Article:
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Removing the Stud for Your Header

Empty out the wall cabinet that sits directly above the duct location, then unscrew and remove the cabinet. Cut a hole in the wall that’s about 14” high x 28” wide. Use a reciprocating saw to cut the stud 6” above the location of the duct hole and 4” beneath it. Pry out the severed piece of stud. Next, make a header by nailing together two 2×4’s sandwiched around a ½”-thick plywood spacer. The header must be long enough to span between the two full-length studs on each side of the hole. For studs spaced 16” on center, cut the header 30 & ½” long.

Make a double sill plate to the same length by nailing together two 2×4’s. Then, reach into the wall hole and screw a 2’-long 2×4 trimmer stud to each full-length wall stud. The trimmers must be level with the top of the just-cut wall stud coming up from below. If you can’t fit the trimmer stud into place, enlarge the hole. Slip the double sill into the wall and screw it down into the trimmers. Insert the header and screw up into the bottom of the cut stud hanging down from above.

Cut two short 2×4’s to fit vertically between the sill and header. Screw one to each of the full-length wall studs inside the hole. Cover up the new framing by replacing the original drywall or cutting a new piece to fit. Conceal the wall patch with drywall tape and joint compound. Reinstall the wall cabinet and cut out the 3 & ¾”-high x 10 & ½”-long duct hole. Next, transfer the duct hole location to the outside by boring a hole through the exterior wall from inside. Go outside and use the hole as a reference point to saw out a 3 & ½”-high x 10 & ¼”-long duct hole.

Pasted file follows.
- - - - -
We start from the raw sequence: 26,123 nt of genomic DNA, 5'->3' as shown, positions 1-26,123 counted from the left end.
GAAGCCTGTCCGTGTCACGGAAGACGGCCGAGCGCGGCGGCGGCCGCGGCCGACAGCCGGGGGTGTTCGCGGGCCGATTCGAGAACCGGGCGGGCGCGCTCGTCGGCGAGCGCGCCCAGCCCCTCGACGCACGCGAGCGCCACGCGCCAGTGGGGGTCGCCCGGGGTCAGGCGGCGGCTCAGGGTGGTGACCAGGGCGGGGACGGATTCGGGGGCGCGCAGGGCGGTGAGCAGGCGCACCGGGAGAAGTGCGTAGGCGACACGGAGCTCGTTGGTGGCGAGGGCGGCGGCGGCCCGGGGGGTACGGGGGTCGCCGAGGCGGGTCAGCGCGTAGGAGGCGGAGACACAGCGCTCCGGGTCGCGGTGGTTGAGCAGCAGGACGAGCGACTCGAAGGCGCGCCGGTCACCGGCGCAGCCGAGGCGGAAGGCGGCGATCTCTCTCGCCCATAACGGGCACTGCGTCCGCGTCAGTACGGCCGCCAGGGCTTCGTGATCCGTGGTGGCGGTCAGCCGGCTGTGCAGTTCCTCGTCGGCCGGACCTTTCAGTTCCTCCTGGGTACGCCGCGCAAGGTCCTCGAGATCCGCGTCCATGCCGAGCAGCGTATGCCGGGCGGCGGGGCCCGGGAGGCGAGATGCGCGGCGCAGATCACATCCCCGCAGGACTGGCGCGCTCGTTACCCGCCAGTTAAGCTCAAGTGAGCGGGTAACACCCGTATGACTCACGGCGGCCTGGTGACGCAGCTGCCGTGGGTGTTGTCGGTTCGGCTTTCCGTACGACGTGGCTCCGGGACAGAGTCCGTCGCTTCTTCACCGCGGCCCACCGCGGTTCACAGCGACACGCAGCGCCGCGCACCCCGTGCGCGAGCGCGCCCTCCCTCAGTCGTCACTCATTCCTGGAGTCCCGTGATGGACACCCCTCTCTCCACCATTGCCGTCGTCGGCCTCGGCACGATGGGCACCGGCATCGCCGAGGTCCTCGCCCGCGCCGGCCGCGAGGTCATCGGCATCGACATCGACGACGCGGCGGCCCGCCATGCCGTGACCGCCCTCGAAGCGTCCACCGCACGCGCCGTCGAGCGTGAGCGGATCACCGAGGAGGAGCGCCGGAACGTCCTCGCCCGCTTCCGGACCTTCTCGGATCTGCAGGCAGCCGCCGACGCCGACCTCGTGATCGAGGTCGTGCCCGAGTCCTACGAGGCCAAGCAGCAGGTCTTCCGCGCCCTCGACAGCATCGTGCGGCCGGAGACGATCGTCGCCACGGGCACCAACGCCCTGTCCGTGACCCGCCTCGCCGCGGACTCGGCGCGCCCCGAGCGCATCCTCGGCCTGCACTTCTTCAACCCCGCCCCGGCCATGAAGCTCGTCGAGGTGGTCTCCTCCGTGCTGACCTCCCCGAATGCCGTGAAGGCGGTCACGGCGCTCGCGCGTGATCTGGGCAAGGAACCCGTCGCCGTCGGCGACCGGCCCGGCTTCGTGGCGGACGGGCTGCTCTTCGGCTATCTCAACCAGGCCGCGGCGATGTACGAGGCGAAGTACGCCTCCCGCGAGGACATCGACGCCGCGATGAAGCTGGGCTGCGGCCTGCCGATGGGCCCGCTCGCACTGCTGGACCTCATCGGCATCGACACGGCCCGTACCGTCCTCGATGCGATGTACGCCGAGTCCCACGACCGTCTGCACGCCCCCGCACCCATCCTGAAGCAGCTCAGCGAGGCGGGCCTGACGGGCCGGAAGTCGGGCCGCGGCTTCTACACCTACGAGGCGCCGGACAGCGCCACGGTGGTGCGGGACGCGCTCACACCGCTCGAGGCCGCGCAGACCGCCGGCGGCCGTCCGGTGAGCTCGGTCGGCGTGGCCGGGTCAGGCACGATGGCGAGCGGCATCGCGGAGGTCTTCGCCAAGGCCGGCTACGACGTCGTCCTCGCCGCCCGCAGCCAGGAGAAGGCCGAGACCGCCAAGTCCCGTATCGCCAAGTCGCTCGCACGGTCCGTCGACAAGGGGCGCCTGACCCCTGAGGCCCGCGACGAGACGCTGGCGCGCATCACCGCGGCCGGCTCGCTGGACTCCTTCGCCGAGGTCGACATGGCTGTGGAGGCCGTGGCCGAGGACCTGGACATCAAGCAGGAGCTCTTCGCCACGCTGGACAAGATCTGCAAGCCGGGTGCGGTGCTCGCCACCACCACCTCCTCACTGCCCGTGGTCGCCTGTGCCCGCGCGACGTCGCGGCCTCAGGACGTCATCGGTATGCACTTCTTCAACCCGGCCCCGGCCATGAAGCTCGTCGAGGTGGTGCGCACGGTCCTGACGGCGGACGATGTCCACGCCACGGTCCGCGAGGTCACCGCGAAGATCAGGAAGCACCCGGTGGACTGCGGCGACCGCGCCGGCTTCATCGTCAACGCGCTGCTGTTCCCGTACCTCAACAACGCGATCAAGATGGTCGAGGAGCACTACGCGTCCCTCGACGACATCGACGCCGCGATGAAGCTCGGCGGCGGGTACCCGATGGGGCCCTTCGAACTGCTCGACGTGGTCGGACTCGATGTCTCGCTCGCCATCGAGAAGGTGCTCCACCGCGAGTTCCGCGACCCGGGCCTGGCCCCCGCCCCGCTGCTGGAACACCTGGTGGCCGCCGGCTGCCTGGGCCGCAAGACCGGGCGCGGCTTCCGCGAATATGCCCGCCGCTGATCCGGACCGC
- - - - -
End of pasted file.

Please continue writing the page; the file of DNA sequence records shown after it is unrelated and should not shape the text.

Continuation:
Install Your New Range Hood Yourself

The hardest part is done (believe it or not)! Actually installing the range hood only takes a half an hour or so. Begin by feeding the electrical cable through the round knockout hole in the rear of the hood. Be sure the hole is fitted with a cable clamp. Use wire connectors to join same-color wires (black to black and white to white). Tighten the green or bare wire under the grounding screw. Lift the hood into place and press it tightly against the underside of the upper cabinet. Secure it with four screws driven up from the inside.

Now go outdoors to install the wall cap. Run a continuous bead of caulk around the flange of the wall cap, then press it into the hole. Check to make sure the wall duct on the cap slides onto the damper/duct connector that’s attached to the rear of the range hood. If the wall cap is too long, trim it with tin snips. If it’s too short, pick up a 3 & ¼” x 10” section of aluminum duct at a Home Depot or lumber yard. Cut a piece of duct to fit between the wall cap and damper and attach it with professional (not cloth-backed!) duct tape.

Finish the installation of the wall cap by screwing it to the house. Turn the electricity back on and test the ventilating fan and lights. Go outside to check that the wall cap damper flips open when the fan is on and closes tightly when it’s off. Of course to truly test your new range hood, go fry up something delicious— you can be confident that the kitchen won’t smell like a smokey cistern.

Ready to tackle your next project? Why not think outside the kitchen and check out our article on making loft & bunk bed storage with RTA cabinets.minimalistic-simple-range-hood-functional